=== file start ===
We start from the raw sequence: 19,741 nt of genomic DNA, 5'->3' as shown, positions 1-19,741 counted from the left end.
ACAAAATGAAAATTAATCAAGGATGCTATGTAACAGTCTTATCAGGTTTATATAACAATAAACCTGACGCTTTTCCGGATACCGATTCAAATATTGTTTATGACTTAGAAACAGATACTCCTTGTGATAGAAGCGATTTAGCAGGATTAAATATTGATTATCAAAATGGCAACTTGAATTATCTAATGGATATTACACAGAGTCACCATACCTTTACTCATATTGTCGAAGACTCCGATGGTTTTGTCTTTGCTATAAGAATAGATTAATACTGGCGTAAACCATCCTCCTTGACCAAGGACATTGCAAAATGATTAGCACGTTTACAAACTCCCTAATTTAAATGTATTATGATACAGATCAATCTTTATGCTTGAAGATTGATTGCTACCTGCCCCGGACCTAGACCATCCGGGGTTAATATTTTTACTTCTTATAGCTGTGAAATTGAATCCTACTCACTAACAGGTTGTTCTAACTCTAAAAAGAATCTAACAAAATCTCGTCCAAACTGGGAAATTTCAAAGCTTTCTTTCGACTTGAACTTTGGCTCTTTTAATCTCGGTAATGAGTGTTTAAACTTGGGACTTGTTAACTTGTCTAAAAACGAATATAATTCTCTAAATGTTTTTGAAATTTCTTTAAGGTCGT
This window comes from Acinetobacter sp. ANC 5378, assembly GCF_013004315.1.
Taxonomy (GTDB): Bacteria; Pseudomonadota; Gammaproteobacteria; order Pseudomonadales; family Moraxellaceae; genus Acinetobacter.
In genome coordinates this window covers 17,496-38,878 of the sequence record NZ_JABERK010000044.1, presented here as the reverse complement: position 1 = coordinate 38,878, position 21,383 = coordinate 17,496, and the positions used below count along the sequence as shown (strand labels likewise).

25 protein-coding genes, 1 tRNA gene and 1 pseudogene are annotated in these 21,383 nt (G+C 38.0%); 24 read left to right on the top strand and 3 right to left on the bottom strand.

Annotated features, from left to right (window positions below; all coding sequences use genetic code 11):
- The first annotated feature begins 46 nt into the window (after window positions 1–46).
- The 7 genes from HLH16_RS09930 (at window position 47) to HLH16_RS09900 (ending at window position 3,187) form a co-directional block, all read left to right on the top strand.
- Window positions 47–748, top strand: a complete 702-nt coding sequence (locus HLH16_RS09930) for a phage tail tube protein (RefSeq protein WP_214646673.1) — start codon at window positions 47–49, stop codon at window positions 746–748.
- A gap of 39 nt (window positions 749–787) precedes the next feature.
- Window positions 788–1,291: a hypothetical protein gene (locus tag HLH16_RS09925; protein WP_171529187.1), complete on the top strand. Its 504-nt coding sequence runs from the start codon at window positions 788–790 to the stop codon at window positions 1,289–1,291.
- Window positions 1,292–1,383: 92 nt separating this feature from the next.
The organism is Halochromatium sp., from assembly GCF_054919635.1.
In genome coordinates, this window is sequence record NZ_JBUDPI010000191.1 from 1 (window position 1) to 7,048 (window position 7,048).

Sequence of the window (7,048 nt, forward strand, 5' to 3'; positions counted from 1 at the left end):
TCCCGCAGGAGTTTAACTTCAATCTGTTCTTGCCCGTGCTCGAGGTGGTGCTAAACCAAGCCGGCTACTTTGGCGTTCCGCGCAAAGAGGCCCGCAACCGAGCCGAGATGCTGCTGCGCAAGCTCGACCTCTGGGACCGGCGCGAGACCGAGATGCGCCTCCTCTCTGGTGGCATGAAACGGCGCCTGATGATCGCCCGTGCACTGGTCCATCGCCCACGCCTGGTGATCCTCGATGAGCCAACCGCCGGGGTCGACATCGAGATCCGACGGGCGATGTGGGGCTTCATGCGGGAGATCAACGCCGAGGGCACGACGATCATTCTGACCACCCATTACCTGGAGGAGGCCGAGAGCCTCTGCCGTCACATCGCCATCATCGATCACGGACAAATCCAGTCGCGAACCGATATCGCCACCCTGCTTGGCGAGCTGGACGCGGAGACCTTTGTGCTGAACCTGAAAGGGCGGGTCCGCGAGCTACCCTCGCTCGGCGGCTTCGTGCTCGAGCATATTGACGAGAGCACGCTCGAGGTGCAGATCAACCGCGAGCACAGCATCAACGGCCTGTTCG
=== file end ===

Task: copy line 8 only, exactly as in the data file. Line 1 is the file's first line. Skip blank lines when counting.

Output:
- The first annotated feature begins 46 nt into the window (after window positions 1–46).